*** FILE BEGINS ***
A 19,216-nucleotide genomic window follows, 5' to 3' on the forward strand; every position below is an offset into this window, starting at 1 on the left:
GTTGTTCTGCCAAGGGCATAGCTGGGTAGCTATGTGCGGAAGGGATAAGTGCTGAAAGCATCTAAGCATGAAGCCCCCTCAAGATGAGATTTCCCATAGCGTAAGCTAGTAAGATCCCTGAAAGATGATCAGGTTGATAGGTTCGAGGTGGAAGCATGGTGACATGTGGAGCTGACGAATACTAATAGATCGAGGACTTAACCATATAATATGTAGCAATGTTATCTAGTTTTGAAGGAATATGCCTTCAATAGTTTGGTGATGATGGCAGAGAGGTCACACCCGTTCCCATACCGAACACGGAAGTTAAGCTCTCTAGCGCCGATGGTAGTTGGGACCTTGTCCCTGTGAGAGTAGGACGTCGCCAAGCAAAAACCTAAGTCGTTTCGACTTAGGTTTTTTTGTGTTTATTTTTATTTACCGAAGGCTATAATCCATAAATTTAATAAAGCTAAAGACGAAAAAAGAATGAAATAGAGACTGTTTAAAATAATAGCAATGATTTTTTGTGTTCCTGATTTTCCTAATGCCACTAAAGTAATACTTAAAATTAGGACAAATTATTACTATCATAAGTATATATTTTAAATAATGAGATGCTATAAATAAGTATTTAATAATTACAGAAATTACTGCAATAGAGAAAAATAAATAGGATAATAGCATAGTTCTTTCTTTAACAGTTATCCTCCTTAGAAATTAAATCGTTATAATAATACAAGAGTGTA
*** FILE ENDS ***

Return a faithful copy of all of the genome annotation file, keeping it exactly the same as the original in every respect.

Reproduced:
A 19,216-nucleotide genomic window follows, 5' to 3' on the forward strand; every position below is an offset into this window, starting at 1 on the left:
GTTGTTCTGCCAAGGGCATAGCTGGGTAGCTATGTGCGGAAGGGATAAGTGCTGAAAGCATCTAAGCATGAAGCCCCCTCAAGATGAGATTTCCCATAGCGTAAGCTAGTAAGATCCCTGAAAGATGATCAGGTTGATAGGTTCGAGGTGGAAGCATGGTGACATGTGGAGCTGACGAATACTAATAGATCGAGGACTTAACCATATAATATGTAGCAATGTTATCTAGTTTTGAAGGAATATGCCTTCAATAGTTTGGTGATGATGGCAGAGAGGTCACACCCGTTCCCATACCGAACACGGAAGTTAAGCTCTCTAGCGCCGATGGTAGTTGGGACCTTGTCCCTGTGAGAGTAGGACGTCGCCAAGCAAAAACCTAAGTCGTTTCGACTTAGGTTTTTTTGTGTTTATTTTTATTTACCGAAGGCTATAATCCATAAATTTAATAAAGCTAAAGACGAAAAAAGAATGAAATAGAGACTGTTTAAAATAATAGCAATGATTTTTTGTGTTCCTGATTTTCCTAATGCCACTAAAGTAATACTTAAAATTAGGACAAATTATTACTATCATAAGTATATATTTTAAATAATGAGATGCTATAAATAAGTATTTAATAATTACAGAAATTACTGCAATAGAGAAAAATAAATAGGATAATAGCATAGTTCTTTCTTTAACAGTTATCCTCCTTAGAAATTAAATCGTTATAATAATACAAGAGTGTA